Enhancing the landscape: Sculpture show opens Friday
Facing a stiff wind, clouds and the threat of rain, a group of artists from Liberty Arts undid the cords that secured David Boyajian’s steel sculpture “Dancing Milkweed V” to the bed of his pickup truck. With Boyajian directing from the truck bed, the artists slowly, gingerly eased the structure onto one of three raised brick platforms in CCB Plaza.
“You have to take your time with this. You can’t rush,” said Jackie MacLeod of Liberty Arts. With the sculpture in place, Michael Waller, another Liberty Arts sculptor, began measuring the area to bolt the sculpture into the brick and concrete. The process was a bit trial and error; the artists had to make a run to Public Hardware to get longer bolts. The rain spilled on the process for a few minutes, but the artists kept working, and Boyajian’s sculpture now joins Major the Bull in CCB Plaza.
Wednesday’s installation has been repeated, with variations, a dozen times this week. Boyajian’s sculpture is one of 12 large pieces that were selected for the first Bull City Sculpture Show, which opens Friday. (See sidebar for schedule of events.)
This week’s installations are the culmination of years of work for MacLeod, Waller and other Liberty Arts members. Liberty announced the show last June, but Waller said the plans go back to the days when the nonprofit organization was in Liberty Warehouse. Liberty Arts was forced to move its studios from there in May 2011 after part of the roof collapsed. Originally Liberty planned eight sculptures, but once other artists got on board and American Tobacco agreed to be a site for sculptures, they decided to ramp up the show and add more sculptures, Waller said.
For MacLeod, it represents a journey from “sitting soaking wet” after the roof collapse to “becoming more of a unit.” The time also was right for this kind of show in Durham. “You can tell it by the energy, the atmosphere,” MacLeod said. At nights, “the restaurants are packed, the bars are busy.”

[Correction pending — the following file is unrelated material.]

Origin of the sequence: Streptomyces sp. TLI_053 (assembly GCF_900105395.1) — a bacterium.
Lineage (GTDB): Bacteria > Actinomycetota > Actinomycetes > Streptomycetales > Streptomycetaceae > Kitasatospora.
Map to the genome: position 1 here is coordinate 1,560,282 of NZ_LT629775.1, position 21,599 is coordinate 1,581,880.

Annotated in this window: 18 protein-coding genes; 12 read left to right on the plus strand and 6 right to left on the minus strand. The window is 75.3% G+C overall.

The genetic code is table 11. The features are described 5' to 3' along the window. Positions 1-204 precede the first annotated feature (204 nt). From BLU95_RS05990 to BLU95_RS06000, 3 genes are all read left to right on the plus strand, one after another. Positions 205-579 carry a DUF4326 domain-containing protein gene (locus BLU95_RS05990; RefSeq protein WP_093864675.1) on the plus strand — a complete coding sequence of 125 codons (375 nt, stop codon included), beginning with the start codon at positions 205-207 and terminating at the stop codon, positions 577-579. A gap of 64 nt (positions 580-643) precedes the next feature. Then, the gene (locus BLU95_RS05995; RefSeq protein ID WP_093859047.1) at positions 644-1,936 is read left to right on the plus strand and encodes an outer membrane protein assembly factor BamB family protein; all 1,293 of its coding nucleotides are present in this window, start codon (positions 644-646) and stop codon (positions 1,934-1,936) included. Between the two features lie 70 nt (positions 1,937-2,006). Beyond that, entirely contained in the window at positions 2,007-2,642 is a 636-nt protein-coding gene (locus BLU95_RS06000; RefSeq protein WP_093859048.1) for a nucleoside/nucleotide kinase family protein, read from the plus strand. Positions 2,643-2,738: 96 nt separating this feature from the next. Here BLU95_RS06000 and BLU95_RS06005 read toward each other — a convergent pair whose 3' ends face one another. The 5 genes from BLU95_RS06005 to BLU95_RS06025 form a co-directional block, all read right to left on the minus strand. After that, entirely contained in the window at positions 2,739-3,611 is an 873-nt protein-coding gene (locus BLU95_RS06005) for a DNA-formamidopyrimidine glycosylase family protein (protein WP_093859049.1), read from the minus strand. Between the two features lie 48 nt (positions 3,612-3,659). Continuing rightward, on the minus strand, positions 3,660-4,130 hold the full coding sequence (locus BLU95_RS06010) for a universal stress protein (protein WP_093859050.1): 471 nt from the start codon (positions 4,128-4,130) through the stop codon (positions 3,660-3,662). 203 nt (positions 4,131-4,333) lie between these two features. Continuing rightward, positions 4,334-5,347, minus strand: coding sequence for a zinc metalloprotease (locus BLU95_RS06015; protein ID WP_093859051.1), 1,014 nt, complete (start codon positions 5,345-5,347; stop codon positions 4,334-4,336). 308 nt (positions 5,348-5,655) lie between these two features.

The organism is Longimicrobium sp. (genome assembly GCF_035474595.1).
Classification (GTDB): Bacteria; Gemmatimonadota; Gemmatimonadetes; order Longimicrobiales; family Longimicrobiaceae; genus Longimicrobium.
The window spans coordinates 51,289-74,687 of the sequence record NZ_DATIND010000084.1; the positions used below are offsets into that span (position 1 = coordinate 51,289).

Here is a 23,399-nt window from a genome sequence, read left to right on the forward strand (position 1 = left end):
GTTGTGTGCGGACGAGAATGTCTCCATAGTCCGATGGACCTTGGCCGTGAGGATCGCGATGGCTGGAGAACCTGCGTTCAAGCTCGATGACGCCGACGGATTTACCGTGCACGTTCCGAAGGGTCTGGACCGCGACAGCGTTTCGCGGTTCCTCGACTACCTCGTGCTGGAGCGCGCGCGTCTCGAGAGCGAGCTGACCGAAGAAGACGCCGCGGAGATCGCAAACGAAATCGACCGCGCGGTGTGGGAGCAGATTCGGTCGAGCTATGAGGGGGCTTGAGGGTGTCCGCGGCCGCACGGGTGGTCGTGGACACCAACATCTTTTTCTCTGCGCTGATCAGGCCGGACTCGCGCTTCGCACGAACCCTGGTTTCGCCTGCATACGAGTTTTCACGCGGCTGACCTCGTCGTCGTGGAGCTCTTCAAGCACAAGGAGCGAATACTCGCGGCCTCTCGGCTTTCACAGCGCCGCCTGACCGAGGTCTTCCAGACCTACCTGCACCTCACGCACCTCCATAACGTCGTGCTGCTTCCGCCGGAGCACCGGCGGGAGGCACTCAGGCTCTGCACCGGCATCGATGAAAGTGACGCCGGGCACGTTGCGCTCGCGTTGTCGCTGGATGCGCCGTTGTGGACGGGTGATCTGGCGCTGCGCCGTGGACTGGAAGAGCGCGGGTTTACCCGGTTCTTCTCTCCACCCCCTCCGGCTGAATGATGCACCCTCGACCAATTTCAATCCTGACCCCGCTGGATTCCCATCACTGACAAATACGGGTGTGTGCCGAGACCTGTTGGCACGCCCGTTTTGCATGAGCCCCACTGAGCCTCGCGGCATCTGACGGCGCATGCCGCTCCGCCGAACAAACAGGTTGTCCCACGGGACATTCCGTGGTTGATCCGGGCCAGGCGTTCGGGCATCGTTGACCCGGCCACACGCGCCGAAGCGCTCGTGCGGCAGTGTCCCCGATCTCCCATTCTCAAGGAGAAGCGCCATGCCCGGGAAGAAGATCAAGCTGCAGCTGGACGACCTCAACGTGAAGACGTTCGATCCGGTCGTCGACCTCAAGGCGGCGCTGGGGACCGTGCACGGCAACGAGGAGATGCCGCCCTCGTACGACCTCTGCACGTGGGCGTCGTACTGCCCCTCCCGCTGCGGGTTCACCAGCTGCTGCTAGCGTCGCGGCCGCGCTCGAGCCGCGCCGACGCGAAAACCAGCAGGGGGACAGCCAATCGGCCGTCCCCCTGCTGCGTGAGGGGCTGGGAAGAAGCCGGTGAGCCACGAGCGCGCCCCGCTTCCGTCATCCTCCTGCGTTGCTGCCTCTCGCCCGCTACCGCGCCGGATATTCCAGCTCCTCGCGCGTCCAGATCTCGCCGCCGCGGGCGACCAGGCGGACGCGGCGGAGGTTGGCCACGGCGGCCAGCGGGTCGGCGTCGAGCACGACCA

All 12 sculptures are within walking distance of Durham Central Park. The sculptures will be on view for six months. One sculpture will be purchased for Durham and become permanent. A committee will recommend a sculpture to purchase to the city. Liberty Arts has set aside $15,000 for purchase of a sculpture in the budget for the show. A people’s choice sculpture will remain on view for a full year. The intention is to repeat the sculpture show annually, purchasing one sculpture from each show for Durham.
Architect Phil Freelon was the juror for this show, and looked through about 30 submissions, he said. Liberty Arts chose the sites, and Freelon chose sculptures in relationship to those sites. “Being from Durham, I had a keen memory of all the sites,” he said. He took photos of all the sites, then considered each piece in context. “The scale and size of the pieces … other landscape and architectural elements, pedestrian traffic, color, all of these came into play,” Freelon said.
Gary Gresko’s “Transponder” (in Durham Central Park) and Mike Roig’s “Twist of Fate” (at the new County Courthouse Plaza) were installed earlier in the week. The remaining sculptures were scheduled for installation Thursday. “Transponder” is a yellow, cylindrical, steel piece that invites the viewer to look up at the sky. Roig’s piece is a steel structure that moves with the wind.
Florida artist Ira Hill’s “Amuk” (in Durham Central Park) is a painted concrete bench sculpture that Hill calls “Three-Dimensional Graffiti.” Hill invites viewers to paint or alter the image so that “the community takes ownership of it.”
Greensboro artist Jim Gallucci’s “Flutter Gate II,” a steel arch structure, is located near the Durham Performing Arts Center. In his artist’s statement Gallucci said he uses the arch form because it promotes interaction with the art and creates a sense of “‘entry’ for the public to embrace art.” Nearby in American Tobacco is Maine sculptor Anne Alexander’s “Accretion.” This structure is made of carved cedar (downed during a storm in Maine) with ceramic pots. “The driving theme of my work is humankind’s spiritual and physical connection to the natural world,” she writes in her artist’s statement. “By creating forms that seem to be enlarged, the viewer becomes aware of his/her size in relation to nature,” she writes.
Why are large, public sculptures important? Gallucci stresses the importance of art to public spaces, which he compares it to “the front porch of a city or town … where people met halfway. When visitors see public art, it creates interest in your city. People say, This is creative. What else is going on here that is creative? … That’s what keeps towns alive.”
For Freelon, the sculptures add to the city’s vibrancy, which depends on businesses, residences and foot traffic. “These pieces enhance that ground-level experience as people move around the city.”
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